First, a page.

Tell us about your new project, The Sly and Unseen.
The Sly and Unseen is a duo between Katie English (Isnaj Dui, littlebow and The Doomed Bird of Providence) & Jonathan Lees who runs the Hibernate and Rural Colours labels. We like to record things at weekends using acoustic instruments such as shruti box, harmonium, flutes, cello, xylophone and guitar.
When did you first meet Katie and at what stage did you become interested in working and recording together?
I got in touch with Katie not long after her Home Normal album Unstable Equilibrium on Home Normal and asked if she was interested on a release on Rural Colours. She said yes. We became email friends and finally met in person at a Home Normal show later that year. Since then we put out Katie’s Abstracts on Solitude on Hibernate, Lowered, and together arranged many Hibernate/Home Normal shows in London. The Sly & Unseen started off when Jonathan picked up Katie’s cello and messed about but managed somehow to get some decent sounds out of it. A little while later we started experimenting with different ways of recording which resulted in a few tracks that have gone on compilations. Since that we’ve worked on our sound more, recording an EP and an album. We have quite a few varied instruments to use so it is a nice process to play around with ideas and then combine them to form a finished album, rather than working to strict confines.
Where did you take inspiration?
The original idea for The Sly & Unseen was for Jonathan, as a non-musician, to play all the instruments, and for Katie to edit these segments into finished pieces. Although we only used this idea for one track it gave us the inspiration for the name which was taken from The Sly and Unseen Day, a book about artist George Shaw. This book, full of paintings of everyday, seemingly quite mundane surroundings, also reflects our approach of making something special out of the everyday.
How would you sum up your music as The Sly and Unseen? What kind of atmosphere are you leaning toward?
It’s really a bit of experimenting, we’re interested in lots of different types of music including Balinese Gamelan, folk songs from India, Central Asia and Russia. Right now we’re listening to Canary Records who basically re-issue old 78rpm vinyl, there’s lots of interesting stuff from Greece, India, Central Asia and so on, a lot of which has seemed to have indirectly influenced what we’re doing, it’s not intentional though. Overall the basis of a track will either come from a folk melody, which we then process or vary in some way, or we put a simple drone in place and then experiment with a suitable melody or rhythm. Some tracks have a calm meditative atmosphere, others can be sinister and a little unsettling.
You use acoustic instruments such as a harmonium, flutes, a cello, a xylophone, a mandolin and a guitar – how do you arrange all of these instruments in a way that keeps the music ambient?
We don’t consider our music to be ambient in the Brian Eno sense of background music that isn’t meant to be paid attention to as this often seems to be a lazy coverall term for instrumental music without drums. There is another way of seeing ambient music as being a reflection of a band’s surroundings which is more in line with what we do. We multi-track all the instruments onto Cubase and work out the arrangement as we go, sometimes the track will end up very minimal whereas others will be quite busy.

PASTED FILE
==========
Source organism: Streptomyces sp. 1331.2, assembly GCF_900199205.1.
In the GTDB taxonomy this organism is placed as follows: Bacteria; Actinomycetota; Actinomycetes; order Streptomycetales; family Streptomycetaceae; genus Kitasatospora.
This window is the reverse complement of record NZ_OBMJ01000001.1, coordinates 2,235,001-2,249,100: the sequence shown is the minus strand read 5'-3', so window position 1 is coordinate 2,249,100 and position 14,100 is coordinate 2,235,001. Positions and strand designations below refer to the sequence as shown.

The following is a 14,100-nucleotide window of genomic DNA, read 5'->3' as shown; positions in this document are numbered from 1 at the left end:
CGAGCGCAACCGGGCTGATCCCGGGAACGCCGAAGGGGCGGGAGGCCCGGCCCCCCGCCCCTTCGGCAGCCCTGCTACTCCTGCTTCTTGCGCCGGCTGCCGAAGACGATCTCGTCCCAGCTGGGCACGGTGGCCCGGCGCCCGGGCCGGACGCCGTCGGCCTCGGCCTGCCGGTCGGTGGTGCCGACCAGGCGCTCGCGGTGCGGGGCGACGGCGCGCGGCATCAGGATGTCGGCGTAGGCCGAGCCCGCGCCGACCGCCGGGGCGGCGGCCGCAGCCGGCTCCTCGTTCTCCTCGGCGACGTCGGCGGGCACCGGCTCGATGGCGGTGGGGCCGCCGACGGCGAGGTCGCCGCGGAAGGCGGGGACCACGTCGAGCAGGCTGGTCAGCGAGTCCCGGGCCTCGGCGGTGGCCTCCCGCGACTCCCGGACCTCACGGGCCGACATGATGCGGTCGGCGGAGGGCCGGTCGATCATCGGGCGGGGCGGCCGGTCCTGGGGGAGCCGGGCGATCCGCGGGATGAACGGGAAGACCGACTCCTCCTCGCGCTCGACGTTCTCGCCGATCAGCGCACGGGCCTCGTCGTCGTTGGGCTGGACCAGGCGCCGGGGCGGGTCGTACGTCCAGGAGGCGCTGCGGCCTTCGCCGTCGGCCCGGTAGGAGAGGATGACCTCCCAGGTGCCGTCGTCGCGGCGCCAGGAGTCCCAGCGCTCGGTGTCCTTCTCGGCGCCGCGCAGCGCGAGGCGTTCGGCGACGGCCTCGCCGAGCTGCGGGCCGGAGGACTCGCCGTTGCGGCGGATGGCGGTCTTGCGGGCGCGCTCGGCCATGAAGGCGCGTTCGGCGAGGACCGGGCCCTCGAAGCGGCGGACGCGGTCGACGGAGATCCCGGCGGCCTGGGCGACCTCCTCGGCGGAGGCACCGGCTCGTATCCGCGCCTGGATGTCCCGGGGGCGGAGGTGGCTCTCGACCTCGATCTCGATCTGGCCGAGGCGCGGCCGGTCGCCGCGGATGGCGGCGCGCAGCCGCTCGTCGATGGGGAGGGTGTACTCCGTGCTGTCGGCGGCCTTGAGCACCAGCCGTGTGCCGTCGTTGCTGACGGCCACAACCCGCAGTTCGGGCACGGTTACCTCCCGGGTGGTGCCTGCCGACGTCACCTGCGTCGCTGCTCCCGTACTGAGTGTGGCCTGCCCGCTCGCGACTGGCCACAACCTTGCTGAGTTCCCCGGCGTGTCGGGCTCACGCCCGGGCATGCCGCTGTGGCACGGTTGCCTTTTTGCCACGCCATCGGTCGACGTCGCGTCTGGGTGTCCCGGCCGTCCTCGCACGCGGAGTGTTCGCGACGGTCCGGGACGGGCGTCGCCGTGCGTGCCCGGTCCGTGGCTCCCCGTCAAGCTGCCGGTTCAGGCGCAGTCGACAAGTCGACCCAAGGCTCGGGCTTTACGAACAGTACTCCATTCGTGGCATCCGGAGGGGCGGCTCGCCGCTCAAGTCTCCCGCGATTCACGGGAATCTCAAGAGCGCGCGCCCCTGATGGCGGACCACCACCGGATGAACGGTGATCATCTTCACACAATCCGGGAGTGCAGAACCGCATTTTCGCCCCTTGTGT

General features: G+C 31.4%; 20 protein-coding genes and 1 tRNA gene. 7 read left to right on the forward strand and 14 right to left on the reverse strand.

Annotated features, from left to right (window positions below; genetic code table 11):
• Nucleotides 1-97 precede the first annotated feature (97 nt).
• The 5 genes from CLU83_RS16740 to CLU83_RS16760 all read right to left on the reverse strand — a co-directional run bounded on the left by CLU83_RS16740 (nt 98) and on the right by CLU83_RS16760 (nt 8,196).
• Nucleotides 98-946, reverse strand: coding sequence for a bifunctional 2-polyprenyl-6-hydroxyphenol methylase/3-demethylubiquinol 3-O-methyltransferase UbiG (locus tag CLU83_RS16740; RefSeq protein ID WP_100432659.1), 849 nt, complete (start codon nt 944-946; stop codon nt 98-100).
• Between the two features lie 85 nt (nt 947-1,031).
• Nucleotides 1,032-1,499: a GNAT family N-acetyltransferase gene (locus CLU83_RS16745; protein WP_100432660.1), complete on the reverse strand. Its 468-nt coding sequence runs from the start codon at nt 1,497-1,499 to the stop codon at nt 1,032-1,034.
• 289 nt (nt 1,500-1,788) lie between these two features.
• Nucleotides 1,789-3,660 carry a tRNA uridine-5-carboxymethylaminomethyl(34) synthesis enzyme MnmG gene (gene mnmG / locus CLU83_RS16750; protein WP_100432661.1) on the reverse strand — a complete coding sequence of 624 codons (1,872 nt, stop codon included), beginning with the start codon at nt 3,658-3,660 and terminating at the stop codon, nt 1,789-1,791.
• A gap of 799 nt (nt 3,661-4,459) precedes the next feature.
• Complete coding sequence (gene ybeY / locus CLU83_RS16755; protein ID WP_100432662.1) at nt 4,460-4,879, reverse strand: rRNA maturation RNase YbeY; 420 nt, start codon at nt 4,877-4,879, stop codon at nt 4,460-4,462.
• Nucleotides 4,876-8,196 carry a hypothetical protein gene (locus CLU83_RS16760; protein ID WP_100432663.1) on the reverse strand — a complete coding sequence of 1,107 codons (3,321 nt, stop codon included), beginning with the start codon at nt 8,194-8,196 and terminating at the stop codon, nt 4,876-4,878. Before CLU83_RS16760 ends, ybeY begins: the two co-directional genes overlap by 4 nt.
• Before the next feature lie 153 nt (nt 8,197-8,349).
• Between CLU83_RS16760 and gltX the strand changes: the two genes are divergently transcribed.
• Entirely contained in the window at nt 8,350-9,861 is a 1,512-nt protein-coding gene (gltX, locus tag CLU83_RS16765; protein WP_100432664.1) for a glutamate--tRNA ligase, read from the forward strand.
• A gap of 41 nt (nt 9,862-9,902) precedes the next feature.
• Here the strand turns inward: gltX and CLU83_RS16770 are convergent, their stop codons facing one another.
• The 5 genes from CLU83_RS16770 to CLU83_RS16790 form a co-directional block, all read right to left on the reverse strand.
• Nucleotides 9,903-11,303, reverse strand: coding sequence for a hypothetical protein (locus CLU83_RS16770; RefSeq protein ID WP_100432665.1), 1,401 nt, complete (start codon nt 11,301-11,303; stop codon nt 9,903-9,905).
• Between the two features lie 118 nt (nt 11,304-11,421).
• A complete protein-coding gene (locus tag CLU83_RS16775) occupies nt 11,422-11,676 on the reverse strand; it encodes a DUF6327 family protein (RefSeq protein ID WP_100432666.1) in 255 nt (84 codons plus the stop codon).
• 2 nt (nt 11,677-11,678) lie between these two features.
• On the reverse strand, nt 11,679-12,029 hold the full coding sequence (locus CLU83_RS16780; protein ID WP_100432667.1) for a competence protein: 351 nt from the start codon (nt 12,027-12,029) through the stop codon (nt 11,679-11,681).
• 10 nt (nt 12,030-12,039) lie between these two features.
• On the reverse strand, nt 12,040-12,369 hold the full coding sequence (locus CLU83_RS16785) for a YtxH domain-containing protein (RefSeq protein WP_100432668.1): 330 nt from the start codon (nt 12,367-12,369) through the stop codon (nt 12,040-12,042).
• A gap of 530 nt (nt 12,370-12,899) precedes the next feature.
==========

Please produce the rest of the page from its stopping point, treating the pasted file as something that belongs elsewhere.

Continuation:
Do you favour acoustic instrumentation over the electronic, and can we expect to hear some electronic elements in your music?
We do favour acoustic instrumentation as it sounds more natural to us and gives us more leeway but we’ll also use electronic effects to vary the sounds produced by the instruments if needed.
Does The Sly and Unseen in any way reflect the kind of music you release under Hibernate Records?
Your track Ash Wednesday, recently released on the Home Normal compilation Elements, has Katie playing back some field recordings – where and how were they taken and why the inclusion?
They were recorded in the back garden one afternoon. As they included bird song we didn’t want it to sound too generic ambient so decided to chop the recordings up to create a more rhythmic motif.
You play glockenspiel and melodica on Ash Wednesday, how long have you been playing and do you play any other musical instruments?
For Ash Wednesday we experimented with Jonathan playing random notes to then be edited by Katie. Since starting this project we’ve built up a small collection of percussion and drone instruments and enjoy experimenting with these.
What are your thoughts on ambient music? Where do you want to take the listener with The Sly and Unseen.
We prefer to think of ambient music in terms of being a reflection of surroundings and, as with Hibernate Records, we are inspired by the unpredictable nature of the Pennine Moors. Our music can be quite schizophrenic which we think reflects this.
It sounds like it was a lot of fun?
We make sure to keep things light-hearted as there’s nothing worse than forcing something that should be fun. Sometimes we’ve made a start on a track but it’s begun to feel forced and not true to what we want it to sound like so we’ve scrapped it and started again, that’s usually when our nicest, most natural work comes out.
When can we expect some more music? Is there an album in the works?
We have an album recorded so are hoping it will come out relatively soon. There is an EP due out on Audio Gourmet in the near future. We also have a few tracks on compilations.
Is your rhubarb crumble really the best in the north?
It’s pretty good. Ginger powder, oats and ground almonds are the key!